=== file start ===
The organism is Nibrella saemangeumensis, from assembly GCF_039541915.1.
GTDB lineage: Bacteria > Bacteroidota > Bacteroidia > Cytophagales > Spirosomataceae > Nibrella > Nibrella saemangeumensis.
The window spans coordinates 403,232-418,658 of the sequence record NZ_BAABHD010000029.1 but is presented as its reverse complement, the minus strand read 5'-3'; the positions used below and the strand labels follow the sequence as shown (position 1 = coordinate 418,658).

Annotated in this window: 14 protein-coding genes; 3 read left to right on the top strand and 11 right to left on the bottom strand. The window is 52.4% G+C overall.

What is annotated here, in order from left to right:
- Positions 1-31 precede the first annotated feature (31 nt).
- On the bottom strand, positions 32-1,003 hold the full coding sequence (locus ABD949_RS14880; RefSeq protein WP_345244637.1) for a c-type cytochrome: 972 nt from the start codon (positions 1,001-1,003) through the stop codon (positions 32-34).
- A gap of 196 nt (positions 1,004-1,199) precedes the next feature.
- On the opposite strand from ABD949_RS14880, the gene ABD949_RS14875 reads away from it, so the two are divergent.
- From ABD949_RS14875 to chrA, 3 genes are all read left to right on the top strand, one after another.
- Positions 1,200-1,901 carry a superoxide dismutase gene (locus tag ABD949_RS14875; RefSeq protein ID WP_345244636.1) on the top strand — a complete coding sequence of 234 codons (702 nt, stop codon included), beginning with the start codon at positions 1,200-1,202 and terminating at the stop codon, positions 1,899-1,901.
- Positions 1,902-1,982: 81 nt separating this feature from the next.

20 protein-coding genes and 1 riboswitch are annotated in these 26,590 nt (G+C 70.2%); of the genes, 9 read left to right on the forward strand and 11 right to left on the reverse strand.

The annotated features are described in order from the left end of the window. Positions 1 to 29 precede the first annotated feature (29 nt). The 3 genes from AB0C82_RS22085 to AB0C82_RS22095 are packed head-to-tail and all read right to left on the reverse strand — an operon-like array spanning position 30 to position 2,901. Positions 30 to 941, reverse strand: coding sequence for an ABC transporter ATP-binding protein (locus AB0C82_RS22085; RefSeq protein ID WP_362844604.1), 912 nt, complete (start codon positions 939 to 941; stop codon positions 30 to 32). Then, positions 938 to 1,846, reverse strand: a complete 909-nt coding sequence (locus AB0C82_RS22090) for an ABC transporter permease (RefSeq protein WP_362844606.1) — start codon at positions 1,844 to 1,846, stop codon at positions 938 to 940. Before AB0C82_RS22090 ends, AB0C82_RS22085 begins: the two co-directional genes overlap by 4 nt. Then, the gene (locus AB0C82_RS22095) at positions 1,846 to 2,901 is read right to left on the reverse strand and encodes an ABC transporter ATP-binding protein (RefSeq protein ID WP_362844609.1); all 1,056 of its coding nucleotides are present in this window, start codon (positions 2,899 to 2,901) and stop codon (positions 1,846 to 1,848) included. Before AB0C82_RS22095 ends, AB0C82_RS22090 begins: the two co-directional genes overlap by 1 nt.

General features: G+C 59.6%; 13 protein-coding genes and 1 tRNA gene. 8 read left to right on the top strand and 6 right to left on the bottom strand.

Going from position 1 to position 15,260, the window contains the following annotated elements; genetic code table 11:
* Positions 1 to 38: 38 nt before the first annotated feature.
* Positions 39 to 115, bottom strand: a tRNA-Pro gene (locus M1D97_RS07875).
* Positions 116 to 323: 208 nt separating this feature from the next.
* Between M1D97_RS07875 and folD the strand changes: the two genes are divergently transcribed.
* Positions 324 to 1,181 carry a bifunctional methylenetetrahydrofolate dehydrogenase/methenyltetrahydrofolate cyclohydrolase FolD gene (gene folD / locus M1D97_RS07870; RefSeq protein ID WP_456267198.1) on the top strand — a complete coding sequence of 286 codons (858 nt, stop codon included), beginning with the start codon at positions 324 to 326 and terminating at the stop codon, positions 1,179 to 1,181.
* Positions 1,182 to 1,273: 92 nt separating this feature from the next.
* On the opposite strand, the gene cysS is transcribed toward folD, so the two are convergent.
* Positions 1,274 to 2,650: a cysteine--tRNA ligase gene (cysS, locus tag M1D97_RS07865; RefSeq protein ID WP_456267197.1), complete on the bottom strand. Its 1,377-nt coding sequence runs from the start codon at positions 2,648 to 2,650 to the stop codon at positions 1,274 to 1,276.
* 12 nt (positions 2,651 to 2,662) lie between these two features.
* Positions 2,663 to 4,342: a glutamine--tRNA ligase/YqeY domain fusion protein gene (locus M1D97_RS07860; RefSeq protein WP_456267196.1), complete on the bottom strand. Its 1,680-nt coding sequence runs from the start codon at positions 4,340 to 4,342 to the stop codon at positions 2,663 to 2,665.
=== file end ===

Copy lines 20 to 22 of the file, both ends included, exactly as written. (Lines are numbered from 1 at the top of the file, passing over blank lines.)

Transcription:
* Between M1D97_RS07875 and folD the strand changes: the two genes are divergently transcribed.
* Positions 324 to 1,181 carry a bifunctional methylenetetrahydrofolate dehydrogenase/methenyltetrahydrofolate cyclohydrolase FolD gene (gene folD / locus M1D97_RS07870; RefSeq protein ID WP_456267198.1) on the top strand — a complete coding sequence of 286 codons (858 nt, stop codon included), beginning with the start codon at positions 324 to 326 and terminating at the stop codon, positions 1,179 to 1,181.
* Positions 1,182 to 1,273: 92 nt separating this feature from the next.